Dagenham Civic Centre and Coal Tax Post

Dagenham Civic Centre

I found myself in Becontree with time to spare so decided to wander up in the direction of the large open space at Becontree Heath with the intention of taking in the majesty of Dagenham Civic Centre. This art deco beauty was designed by E. Barry Webber who was also the architect of Hammersmith Town Hall. It opened in 1937. Now 80 years later it is about to begin new life as the London campus of Coventry University.

Dagenham Civic Centre

Coal Tax Post Wood Lane

Coal Tax Post

Just around the corner I was surprised to find this Coal Tax Post half-buried beside the road on Wood Lane in front of a block of flats. These posts, erected in the 1860’s around the perimeter of Greater London, marked the point at which the tax on coal was payable to the Corporation of London. They’re positioned roughly 20 miles from the General Post Office in Central London. I’ve previously passed them in Wormley in Hertfordshire.

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What made this find all the more gratifying was its position next to a bridge bearing the Essex County Council coat of arms and dated ‘1921’. It apparently lies over a culverted stream.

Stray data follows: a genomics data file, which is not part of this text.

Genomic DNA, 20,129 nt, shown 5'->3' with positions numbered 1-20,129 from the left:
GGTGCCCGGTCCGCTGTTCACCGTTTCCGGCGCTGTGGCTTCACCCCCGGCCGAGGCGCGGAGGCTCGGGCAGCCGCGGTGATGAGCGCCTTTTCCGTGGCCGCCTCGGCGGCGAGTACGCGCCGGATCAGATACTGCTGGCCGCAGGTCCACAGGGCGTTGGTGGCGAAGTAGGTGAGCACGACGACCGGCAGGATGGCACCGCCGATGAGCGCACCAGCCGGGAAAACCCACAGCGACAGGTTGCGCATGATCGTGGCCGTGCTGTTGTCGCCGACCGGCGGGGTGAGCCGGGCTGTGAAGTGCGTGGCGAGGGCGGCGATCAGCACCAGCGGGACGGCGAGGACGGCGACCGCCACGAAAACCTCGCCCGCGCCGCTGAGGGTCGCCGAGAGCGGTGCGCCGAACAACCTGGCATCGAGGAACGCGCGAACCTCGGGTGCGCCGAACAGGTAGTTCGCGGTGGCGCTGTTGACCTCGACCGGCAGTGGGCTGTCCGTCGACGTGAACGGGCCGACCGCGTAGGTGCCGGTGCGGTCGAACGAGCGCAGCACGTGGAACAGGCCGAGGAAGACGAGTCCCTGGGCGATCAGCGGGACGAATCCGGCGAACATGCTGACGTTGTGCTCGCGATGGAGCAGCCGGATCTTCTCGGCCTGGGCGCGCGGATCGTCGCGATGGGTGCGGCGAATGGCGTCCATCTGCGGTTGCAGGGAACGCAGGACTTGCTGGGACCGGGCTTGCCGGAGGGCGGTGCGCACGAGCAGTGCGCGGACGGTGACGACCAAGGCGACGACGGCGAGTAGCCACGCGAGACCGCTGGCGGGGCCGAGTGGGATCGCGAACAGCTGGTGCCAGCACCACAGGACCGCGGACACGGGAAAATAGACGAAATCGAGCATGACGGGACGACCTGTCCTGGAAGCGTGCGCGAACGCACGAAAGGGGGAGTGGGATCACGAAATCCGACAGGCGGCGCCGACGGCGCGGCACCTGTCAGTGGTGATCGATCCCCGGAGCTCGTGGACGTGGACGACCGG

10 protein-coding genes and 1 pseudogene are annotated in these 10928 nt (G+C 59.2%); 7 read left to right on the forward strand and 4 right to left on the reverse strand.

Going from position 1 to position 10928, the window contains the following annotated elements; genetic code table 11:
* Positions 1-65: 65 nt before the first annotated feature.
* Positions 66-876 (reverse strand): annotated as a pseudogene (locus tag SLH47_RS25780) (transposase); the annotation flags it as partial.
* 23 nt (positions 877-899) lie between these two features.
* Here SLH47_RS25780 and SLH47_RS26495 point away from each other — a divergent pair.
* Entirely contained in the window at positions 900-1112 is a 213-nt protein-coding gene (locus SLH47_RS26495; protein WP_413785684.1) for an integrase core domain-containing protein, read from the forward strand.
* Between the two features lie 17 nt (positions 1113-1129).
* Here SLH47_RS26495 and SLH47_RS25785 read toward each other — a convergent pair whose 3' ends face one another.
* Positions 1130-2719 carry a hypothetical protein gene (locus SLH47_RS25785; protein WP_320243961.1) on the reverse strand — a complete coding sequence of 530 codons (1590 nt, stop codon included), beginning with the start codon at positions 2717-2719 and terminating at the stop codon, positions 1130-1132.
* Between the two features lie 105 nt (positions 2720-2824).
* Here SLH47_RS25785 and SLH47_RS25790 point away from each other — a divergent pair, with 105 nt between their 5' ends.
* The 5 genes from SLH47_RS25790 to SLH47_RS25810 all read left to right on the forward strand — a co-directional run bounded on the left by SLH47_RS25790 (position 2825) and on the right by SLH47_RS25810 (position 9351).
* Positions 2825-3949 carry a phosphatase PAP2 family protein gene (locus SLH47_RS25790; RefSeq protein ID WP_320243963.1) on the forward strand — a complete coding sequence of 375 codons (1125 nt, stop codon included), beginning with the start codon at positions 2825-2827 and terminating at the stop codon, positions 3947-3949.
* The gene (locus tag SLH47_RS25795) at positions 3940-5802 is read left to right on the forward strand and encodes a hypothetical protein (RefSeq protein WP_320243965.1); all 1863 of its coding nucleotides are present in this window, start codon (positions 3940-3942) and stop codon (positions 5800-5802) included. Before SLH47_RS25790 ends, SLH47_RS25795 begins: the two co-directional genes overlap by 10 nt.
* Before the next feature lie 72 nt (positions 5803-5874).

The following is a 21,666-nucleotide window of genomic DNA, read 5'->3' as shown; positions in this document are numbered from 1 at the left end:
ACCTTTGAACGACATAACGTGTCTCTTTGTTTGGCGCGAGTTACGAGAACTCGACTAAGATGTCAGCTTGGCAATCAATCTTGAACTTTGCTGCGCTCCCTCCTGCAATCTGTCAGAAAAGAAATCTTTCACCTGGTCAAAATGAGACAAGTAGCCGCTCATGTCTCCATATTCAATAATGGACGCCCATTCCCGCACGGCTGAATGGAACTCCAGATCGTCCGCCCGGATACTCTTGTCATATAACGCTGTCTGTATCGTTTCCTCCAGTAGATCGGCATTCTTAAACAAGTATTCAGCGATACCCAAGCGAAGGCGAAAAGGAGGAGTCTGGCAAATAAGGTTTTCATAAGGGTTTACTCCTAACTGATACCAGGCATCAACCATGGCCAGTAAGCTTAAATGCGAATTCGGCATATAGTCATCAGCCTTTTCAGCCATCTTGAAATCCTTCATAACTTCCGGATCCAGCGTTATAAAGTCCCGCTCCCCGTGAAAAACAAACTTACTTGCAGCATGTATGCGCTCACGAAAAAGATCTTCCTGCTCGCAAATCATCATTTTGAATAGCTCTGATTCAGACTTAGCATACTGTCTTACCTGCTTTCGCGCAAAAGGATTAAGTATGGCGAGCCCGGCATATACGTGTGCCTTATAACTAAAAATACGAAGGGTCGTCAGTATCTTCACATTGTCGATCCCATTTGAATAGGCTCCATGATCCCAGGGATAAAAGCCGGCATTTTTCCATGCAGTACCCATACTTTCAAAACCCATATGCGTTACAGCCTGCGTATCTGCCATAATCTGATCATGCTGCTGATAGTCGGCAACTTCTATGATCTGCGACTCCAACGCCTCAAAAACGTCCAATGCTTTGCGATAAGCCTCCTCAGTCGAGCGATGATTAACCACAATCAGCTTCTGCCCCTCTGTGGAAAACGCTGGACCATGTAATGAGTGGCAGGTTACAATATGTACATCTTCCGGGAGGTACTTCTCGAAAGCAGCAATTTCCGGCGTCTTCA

Coal Tax Post Wood Lane

Today the spot marks the boundary between the London Boroughs of Barking & Dagenham and Havering. These traces of the past are littered all around us, lying beside the road next to an abandoned shopping trolley, embedded on a bridge across a long-buried stream. Our civic heritage refuses to drift away and be ignored.

Exploring Old & New Barking – Abbey Ruins to Barking Riverside

There’s yet another new London taking shape on the edge of Barking at Barking Riverside:

“A brand new neighbourhood is being created alongside two km of Thames river frontage at Barking Riverside, one of the most ambitious and important new developments in the UK. Outline planning permission was granted in 2007 for 10,800 homes on the former power station site.”Barking Riverside website

The excursion out to Barking Riverside began wandering through the footprint of the ruins of Barking Abbey, that great powerhouse of early medieval London. I then followed the banks of the River Roding down to Barking Creek and Creekmouth Open Space, before continuing along River Road to the huge Barking Riverside site, finishing at Dagenham Dock Station.